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In one of my favorite summer memories, my older brother and I run along our suburban Phoenix street during a monsoon. It’s after dark and the rain pours down warm and the wind blows wildly. When we reach the wide-open expanses of the schoolyard, we twirl like Dorothy, whisked away, and fall on the ground drenched and muddy and laughing.

Like much of life back in the day, we took the monsoon rains for granted. They came most every year, a long-term average of 5.37 inches across Arizona between June and September, bringing moments of sweet relief from the heat, and leaving behind the sweet, earthy scent of desert rain.

This summer, their arrival cannot be taken for granted. In my home state and across the American West, summer’s coming has so far brought only record-breaking heat, drought and wildfires. Forecasters can’t say whether the rains will arrive to offer respite, but if the last couple of years are any indication, they won’t. In 2020, Arizona experienced its driest monsoon season on record — otherwise known as just a lot of hot wind — with a statewide average of only 1.51 inches of rain. And with Lake Mead, the key reservoir on the Colorado River, at its lowest level, the state is preparing for “painful” water restrictions.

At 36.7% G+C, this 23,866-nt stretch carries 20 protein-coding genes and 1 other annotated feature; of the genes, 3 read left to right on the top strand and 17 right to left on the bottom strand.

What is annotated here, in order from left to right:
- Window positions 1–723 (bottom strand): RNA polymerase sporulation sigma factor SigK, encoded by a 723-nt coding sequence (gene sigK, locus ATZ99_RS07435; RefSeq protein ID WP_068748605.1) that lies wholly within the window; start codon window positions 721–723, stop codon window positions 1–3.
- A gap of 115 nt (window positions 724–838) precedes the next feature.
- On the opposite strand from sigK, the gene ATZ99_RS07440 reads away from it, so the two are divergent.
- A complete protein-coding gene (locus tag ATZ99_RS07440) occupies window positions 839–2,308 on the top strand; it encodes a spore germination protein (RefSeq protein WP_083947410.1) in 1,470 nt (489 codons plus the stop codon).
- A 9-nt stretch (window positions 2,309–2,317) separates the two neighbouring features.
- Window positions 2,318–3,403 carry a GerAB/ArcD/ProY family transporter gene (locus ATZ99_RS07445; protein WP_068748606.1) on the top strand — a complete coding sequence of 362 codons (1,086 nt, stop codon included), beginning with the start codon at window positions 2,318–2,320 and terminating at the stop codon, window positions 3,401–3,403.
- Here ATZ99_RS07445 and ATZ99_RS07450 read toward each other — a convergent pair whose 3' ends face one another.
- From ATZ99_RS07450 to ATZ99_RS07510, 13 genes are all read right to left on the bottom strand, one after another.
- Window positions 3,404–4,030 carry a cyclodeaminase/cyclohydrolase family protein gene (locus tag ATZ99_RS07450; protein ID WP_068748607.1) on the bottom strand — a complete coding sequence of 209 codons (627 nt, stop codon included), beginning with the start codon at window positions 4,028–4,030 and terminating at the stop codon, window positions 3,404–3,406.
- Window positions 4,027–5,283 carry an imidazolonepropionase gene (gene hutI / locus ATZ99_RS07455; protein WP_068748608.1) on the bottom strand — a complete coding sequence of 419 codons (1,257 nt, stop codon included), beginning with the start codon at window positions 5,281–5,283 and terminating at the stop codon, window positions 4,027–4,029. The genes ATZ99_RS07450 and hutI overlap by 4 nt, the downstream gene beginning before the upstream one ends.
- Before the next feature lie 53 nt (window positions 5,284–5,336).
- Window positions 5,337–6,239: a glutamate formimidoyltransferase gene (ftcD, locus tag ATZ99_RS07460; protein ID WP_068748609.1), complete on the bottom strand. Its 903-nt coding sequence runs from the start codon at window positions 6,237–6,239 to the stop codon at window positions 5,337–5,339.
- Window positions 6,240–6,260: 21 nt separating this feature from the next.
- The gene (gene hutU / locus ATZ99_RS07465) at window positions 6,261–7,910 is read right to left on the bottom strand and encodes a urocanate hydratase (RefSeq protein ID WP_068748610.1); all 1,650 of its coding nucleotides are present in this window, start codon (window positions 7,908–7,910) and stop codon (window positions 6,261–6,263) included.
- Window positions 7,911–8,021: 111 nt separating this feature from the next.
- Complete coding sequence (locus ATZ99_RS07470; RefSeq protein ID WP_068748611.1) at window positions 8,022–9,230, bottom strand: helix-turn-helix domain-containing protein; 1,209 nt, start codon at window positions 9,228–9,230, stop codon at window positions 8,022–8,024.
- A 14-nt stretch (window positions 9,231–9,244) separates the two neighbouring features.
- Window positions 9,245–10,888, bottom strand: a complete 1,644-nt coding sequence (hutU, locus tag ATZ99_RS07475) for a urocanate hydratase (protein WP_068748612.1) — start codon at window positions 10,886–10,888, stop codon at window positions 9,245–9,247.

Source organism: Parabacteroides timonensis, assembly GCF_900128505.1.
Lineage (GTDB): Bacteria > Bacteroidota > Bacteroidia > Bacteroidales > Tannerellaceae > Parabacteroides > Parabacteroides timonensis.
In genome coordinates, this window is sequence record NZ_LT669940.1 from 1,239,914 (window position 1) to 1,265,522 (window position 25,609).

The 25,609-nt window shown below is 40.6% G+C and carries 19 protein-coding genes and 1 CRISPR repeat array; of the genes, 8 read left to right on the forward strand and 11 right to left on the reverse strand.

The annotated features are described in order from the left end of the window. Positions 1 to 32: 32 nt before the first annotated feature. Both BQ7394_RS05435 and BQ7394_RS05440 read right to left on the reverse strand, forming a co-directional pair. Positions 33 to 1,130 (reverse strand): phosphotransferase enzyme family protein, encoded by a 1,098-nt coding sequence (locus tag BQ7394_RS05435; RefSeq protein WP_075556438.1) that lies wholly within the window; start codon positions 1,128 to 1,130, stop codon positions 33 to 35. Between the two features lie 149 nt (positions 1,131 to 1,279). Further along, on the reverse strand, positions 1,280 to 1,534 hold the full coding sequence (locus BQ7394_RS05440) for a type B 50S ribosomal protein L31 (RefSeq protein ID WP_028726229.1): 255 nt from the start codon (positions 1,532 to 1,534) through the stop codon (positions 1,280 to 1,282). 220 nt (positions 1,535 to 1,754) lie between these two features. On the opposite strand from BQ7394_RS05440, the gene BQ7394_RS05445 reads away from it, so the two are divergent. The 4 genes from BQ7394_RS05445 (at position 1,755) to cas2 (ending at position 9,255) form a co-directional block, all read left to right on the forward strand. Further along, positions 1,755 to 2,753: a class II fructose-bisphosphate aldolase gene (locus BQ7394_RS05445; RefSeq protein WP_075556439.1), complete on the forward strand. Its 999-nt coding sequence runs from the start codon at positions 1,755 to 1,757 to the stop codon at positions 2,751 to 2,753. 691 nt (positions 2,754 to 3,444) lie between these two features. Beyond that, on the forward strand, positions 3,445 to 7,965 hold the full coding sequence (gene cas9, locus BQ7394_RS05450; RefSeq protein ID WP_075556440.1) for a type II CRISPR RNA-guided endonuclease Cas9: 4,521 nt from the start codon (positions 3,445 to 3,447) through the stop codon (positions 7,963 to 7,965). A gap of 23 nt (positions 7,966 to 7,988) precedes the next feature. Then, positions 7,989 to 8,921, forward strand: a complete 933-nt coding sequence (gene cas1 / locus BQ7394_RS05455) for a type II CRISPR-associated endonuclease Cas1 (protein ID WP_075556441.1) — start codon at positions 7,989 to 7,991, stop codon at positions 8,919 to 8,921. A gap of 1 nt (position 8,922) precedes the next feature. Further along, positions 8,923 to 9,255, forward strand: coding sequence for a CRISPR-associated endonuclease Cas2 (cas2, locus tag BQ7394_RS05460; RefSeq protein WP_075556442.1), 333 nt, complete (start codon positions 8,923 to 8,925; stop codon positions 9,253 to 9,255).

Water scarcity has become a global crisis, one that will only worsen as the planet continues to heat up.

Concerns about water are not limited to the American West, of course. Water scarcity has become a global crisis, one that will only worsen as the planet continues to heat up. Despite how crucial water is to business, and to life itself, the risks that come with not having enough of it have often been overlooked by investors, who’ve tended to focus more on carbon.

That is changing, though, as severe, long-term droughts in important agricultural hubs such as California give investors mounting reasons to worry. Just a couple of weeks ago, analysts at Barclays identified water scarcity as “the most important environmental concern” for the global consumer staples sector, which includes foods and beverages, household goods and hygiene products. In fact, the analysts estimate that average EBITDA impact from water is three times higher than that of carbon for the sector.

This is largely because of its dependence on agriculture, which consumes the most water by far, slurping up roughly 70 percent globally and wasting about 60 percent of that, largely through inefficient applications. Industries including energy and manufacturing use up 20 percent more, give or take. And demand from agriculture, industry and municipalities will only grow — the United Nations projects a 20 to 30 percent increase by 2050 — as the world’s population rises to somewhere around 9.7 billion.

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